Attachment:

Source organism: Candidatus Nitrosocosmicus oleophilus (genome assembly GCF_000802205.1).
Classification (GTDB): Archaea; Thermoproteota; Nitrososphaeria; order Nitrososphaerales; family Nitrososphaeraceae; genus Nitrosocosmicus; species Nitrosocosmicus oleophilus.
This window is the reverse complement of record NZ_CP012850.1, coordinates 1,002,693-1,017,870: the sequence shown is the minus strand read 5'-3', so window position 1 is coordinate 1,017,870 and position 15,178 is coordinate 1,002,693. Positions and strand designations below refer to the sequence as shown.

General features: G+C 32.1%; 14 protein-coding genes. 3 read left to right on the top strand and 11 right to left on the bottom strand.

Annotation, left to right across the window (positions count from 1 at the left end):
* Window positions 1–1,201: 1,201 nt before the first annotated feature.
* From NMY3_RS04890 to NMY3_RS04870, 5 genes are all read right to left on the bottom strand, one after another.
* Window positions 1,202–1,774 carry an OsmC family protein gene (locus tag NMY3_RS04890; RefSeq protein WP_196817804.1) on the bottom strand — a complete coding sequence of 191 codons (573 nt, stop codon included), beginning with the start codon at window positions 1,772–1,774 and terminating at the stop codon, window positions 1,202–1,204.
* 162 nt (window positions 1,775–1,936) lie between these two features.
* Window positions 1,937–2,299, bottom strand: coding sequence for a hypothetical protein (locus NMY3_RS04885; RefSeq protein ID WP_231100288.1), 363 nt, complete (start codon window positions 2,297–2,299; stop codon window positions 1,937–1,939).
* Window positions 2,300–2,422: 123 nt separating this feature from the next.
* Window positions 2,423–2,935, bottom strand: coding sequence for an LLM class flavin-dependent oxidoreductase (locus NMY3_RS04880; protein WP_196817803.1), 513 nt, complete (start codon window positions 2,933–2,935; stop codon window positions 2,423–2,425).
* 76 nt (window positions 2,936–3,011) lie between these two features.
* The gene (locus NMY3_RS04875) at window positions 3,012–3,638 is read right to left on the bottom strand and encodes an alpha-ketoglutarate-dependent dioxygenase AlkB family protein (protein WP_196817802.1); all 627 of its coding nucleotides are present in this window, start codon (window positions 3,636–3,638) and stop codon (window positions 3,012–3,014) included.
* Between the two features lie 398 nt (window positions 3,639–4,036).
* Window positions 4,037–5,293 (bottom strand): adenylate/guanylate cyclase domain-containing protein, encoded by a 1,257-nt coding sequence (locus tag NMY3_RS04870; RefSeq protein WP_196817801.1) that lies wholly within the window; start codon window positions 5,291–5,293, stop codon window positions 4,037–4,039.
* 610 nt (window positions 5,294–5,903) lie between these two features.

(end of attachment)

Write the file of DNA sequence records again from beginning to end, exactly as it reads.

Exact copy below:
Source organism: Candidatus Nitrosocosmicus oleophilus (genome assembly GCF_000802205.1).
Classification (GTDB): Archaea; Thermoproteota; Nitrososphaeria; order Nitrososphaerales; family Nitrososphaeraceae; genus Nitrosocosmicus; species Nitrosocosmicus oleophilus.
This window is the reverse complement of record NZ_CP012850.1, coordinates 1,002,693-1,017,870: the sequence shown is the minus strand read 5'-3', so window position 1 is coordinate 1,017,870 and position 15,178 is coordinate 1,002,693. Positions and strand designations below refer to the sequence as shown.

General features: G+C 32.1%; 14 protein-coding genes. 3 read left to right on the top strand and 11 right to left on the bottom strand.

Annotation, left to right across the window (positions count from 1 at the left end):
* Window positions 1–1,201: 1,201 nt before the first annotated feature.
* From NMY3_RS04890 to NMY3_RS04870, 5 genes are all read right to left on the bottom strand, one after another.
* Window positions 1,202–1,774 carry an OsmC family protein gene (locus tag NMY3_RS04890; RefSeq protein WP_196817804.1) on the bottom strand — a complete coding sequence of 191 codons (573 nt, stop codon included), beginning with the start codon at window positions 1,772–1,774 and terminating at the stop codon, window positions 1,202–1,204.
* 162 nt (window positions 1,775–1,936) lie between these two features.
* Window positions 1,937–2,299, bottom strand: coding sequence for a hypothetical protein (locus NMY3_RS04885; RefSeq protein ID WP_231100288.1), 363 nt, complete (start codon window positions 2,297–2,299; stop codon window positions 1,937–1,939).
* Window positions 2,300–2,422: 123 nt separating this feature from the next.
* Window positions 2,423–2,935, bottom strand: coding sequence for an LLM class flavin-dependent oxidoreductase (locus NMY3_RS04880; protein WP_196817803.1), 513 nt, complete (start codon window positions 2,933–2,935; stop codon window positions 2,423–2,425).
* 76 nt (window positions 2,936–3,011) lie between these two features.
* The gene (locus NMY3_RS04875) at window positions 3,012–3,638 is read right to left on the bottom strand and encodes an alpha-ketoglutarate-dependent dioxygenase AlkB family protein (protein WP_196817802.1); all 627 of its coding nucleotides are present in this window, start codon (window positions 3,636–3,638) and stop codon (window positions 3,012–3,014) included.
* Between the two features lie 398 nt (window positions 3,639–4,036).
* Window positions 4,037–5,293 (bottom strand): adenylate/guanylate cyclase domain-containing protein, encoded by a 1,257-nt coding sequence (locus tag NMY3_RS04870; RefSeq protein WP_196817801.1) that lies wholly within the window; start codon window positions 5,291–5,293, stop codon window positions 4,037–4,039.
* 610 nt (window positions 5,294–5,903) lie between these two features.